In many companies, Internal Audit performs spot-checks of gifts receipts to ensure the process was properly followed. 

Best Practices for Gifts Policies…

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The Definitive Guide to Gifts, Entertainment, Charitable Contributions, and Third-Party Travel Policies, Part I

The Definitive Guide to Gifts, Entertainment, Charitable Contributions, and Third-Party Travel Policies, Part I

“But I want to send my wife to the Manolo Blahnik launch party in Barcelona. What’s the big deal - I’ve gone every year?  Yes, this year I’ll be in Africa on business at the time, but since it has a plus-one, so this time my wife can take my daughter. I don’t understand the problem.”  The foregoing conversation is a real one that I had with a CEO.  Details have been changed to protect the clueless.

We all know that we need a hospitality and third-party travel policy.  Many of the highest profile bribery prosecutions, in the U.S. and abroad have dealt with gifts, hospitality, third-party travel, and charitable contributions violations.  Excessive hospitality, gifts or charitable contributions meant to influence a decision-maker for an unfair business advantage can cause havoc, as well as violations of the FCPA, UK Bribery Act, and local law.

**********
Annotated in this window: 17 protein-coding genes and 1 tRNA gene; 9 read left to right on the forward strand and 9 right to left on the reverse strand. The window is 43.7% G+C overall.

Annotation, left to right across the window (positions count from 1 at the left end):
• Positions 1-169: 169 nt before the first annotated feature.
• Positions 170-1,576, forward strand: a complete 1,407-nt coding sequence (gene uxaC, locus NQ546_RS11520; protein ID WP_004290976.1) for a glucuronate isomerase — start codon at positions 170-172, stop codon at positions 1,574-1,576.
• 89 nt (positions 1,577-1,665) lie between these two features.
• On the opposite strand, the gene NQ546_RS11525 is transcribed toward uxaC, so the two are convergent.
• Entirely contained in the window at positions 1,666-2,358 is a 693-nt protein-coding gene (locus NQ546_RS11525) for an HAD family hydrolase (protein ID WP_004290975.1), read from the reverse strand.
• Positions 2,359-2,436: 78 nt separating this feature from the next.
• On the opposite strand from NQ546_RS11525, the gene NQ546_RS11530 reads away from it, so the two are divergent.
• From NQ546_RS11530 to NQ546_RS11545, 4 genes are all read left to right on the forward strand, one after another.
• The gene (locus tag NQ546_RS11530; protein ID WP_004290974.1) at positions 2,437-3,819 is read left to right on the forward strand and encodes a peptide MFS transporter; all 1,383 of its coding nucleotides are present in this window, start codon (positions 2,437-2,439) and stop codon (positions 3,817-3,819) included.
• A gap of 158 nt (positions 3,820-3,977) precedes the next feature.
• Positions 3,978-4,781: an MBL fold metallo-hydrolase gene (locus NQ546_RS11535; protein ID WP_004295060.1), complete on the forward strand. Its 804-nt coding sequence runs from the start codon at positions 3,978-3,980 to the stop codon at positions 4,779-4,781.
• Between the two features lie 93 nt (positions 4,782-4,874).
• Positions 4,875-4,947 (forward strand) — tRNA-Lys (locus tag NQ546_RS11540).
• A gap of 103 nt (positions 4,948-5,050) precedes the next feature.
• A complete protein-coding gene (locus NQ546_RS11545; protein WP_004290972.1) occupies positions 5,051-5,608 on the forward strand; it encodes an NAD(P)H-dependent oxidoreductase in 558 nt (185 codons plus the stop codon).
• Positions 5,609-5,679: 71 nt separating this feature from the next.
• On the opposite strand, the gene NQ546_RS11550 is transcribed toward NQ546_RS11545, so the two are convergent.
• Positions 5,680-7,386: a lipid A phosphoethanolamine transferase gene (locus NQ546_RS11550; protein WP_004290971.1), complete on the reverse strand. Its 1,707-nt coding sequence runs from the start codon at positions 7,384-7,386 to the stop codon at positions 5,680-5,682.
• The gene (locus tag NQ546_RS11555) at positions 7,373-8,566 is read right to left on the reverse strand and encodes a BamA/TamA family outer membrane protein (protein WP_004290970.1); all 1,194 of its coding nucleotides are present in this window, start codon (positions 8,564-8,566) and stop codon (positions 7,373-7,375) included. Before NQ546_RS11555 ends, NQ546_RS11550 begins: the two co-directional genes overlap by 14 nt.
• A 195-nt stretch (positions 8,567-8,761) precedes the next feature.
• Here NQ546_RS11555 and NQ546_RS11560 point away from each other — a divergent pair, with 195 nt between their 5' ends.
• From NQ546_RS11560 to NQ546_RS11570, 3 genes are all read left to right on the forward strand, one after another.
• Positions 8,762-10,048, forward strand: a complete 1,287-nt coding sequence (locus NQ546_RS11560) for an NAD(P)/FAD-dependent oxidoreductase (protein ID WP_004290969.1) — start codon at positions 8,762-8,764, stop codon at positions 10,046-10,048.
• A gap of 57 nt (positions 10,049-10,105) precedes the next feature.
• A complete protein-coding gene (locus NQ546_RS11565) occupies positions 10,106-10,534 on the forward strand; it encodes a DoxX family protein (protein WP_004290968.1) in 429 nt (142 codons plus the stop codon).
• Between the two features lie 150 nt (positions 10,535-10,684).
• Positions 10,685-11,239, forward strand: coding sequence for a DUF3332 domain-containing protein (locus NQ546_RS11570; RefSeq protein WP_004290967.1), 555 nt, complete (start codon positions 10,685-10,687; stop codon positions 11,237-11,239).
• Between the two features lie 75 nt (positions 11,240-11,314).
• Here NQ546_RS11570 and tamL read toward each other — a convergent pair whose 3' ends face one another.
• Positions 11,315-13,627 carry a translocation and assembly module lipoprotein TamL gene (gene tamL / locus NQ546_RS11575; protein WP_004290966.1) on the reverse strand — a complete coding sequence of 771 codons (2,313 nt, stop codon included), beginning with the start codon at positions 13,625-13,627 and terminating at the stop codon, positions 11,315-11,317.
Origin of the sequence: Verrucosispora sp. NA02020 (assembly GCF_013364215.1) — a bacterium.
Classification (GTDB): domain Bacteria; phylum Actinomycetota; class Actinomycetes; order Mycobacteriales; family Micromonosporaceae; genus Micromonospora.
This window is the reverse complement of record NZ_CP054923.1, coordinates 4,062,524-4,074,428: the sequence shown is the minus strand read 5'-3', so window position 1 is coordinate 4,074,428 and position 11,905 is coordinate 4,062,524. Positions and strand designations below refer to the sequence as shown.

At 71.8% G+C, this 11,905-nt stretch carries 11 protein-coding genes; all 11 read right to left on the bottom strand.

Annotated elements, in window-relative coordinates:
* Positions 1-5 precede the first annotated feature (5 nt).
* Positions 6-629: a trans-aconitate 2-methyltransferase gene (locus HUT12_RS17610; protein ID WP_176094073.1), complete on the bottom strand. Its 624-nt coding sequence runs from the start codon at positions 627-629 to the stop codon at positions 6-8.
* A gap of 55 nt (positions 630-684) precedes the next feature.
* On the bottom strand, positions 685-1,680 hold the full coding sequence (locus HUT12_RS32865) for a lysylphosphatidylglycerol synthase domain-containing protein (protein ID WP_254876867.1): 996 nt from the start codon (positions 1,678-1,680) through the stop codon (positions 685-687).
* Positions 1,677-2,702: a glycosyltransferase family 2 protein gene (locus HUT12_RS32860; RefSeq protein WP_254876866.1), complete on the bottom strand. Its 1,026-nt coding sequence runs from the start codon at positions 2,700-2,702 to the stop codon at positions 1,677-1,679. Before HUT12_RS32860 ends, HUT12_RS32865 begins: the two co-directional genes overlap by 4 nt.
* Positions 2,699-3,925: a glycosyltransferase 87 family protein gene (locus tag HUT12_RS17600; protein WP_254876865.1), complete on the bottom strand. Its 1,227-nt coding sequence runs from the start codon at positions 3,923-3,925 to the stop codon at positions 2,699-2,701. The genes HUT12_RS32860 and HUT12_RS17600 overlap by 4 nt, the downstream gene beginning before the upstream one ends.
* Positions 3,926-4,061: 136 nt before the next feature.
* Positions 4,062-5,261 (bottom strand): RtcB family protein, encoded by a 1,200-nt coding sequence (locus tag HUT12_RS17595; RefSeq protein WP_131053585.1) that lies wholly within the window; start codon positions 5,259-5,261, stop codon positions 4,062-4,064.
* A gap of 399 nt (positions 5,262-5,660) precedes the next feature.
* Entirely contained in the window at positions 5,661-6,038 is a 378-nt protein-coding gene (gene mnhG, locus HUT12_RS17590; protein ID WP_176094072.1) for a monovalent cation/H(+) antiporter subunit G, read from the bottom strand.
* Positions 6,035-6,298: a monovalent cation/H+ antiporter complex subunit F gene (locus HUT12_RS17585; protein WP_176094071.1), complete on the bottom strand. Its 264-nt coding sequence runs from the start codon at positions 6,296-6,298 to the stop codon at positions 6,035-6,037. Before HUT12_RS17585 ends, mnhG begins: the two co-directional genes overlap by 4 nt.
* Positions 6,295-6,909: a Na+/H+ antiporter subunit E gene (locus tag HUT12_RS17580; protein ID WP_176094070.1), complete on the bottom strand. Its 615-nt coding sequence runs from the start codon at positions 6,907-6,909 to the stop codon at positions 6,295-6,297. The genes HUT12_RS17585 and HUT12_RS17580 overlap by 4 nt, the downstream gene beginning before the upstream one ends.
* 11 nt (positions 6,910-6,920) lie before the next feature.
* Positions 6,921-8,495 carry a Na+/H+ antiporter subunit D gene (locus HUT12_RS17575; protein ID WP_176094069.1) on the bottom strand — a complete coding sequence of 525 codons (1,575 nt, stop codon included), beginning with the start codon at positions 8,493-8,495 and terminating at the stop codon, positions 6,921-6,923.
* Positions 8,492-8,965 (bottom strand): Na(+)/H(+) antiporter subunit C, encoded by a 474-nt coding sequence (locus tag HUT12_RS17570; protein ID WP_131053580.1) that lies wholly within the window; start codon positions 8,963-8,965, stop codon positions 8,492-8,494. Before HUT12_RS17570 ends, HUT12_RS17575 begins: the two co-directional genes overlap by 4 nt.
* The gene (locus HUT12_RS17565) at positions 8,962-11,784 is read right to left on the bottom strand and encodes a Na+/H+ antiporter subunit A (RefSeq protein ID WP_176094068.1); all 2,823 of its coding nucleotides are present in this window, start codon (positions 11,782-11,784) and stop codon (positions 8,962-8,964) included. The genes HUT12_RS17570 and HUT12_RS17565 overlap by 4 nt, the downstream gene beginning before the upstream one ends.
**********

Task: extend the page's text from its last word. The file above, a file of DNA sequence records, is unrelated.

Many compliance officers struggle when putting together an entertainment and third-party travel policy.  What are best practices?  What is normal?  What is excessive?  And most importantly, what is defensible to a prosecutor? 

We at Spark Compliance have researched this issue often.  We constantly give advice and write such policies for our clients.  To help you with this task, we’ve created the definitive guide to gifts, entertainment, charitable contributions, and third-party travel policies.  This is the first of two posts – this one on benchmarking and best practices for entertainment and third-party travel policies. 

Benchmarking your Entertainment and Third-Party Travel Policy